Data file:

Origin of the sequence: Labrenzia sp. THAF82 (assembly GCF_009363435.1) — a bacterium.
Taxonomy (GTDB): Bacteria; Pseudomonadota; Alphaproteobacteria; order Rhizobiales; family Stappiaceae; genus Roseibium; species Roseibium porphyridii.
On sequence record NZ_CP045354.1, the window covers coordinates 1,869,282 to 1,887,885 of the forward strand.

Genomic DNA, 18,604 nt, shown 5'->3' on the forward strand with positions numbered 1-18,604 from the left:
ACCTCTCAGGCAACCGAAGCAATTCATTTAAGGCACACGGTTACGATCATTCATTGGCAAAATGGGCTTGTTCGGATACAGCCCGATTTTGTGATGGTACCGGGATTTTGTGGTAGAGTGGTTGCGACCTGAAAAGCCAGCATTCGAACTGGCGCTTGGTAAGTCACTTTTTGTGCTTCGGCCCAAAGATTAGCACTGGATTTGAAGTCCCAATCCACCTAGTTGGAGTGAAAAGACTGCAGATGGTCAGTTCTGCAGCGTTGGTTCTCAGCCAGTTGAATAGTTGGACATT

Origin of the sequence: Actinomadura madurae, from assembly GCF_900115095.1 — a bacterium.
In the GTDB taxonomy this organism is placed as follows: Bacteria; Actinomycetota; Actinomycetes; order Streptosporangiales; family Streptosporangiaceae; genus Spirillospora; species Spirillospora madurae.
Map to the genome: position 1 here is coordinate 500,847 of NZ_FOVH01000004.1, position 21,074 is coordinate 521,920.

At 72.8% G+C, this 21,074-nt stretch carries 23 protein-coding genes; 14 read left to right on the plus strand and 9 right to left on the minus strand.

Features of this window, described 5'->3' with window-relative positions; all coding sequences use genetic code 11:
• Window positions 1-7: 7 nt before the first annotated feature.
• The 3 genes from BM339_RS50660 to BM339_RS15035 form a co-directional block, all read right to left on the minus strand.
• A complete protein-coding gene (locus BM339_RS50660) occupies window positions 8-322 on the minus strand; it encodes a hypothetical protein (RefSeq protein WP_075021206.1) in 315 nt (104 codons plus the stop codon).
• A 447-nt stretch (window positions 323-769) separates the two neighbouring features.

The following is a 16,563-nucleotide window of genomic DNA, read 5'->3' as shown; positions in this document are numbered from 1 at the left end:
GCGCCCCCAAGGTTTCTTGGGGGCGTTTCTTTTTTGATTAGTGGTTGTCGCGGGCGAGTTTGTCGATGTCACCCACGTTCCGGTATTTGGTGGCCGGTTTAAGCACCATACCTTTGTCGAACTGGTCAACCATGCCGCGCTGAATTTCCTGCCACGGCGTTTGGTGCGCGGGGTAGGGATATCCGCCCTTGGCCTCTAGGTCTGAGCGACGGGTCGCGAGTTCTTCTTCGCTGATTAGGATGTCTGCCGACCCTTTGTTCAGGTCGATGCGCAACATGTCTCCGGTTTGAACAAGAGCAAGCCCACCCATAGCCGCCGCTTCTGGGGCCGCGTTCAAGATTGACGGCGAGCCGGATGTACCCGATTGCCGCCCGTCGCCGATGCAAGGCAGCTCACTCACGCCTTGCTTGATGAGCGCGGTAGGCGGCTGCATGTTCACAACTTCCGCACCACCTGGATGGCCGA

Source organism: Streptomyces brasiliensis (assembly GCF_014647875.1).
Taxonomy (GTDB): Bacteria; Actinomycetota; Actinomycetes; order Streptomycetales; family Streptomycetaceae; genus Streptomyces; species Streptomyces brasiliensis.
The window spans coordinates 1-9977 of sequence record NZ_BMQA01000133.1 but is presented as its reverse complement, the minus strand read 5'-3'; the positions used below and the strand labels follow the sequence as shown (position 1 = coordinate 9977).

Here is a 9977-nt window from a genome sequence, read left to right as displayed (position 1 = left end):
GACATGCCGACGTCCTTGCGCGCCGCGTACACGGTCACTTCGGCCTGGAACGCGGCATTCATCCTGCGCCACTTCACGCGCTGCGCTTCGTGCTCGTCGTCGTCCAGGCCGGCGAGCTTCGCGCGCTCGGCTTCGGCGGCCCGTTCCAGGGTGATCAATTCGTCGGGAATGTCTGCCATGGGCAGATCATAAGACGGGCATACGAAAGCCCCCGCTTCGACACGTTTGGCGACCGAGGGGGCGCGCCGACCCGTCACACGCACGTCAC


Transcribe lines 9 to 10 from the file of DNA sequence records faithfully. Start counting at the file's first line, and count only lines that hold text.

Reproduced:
At 72.8% G+C, this 21,074-nt stretch carries 23 protein-coding genes; 14 read left to right on the plus strand and 9 right to left on the minus strand.

Features of this window, described 5'->3' with window-relative positions; all coding sequences use genetic code 11: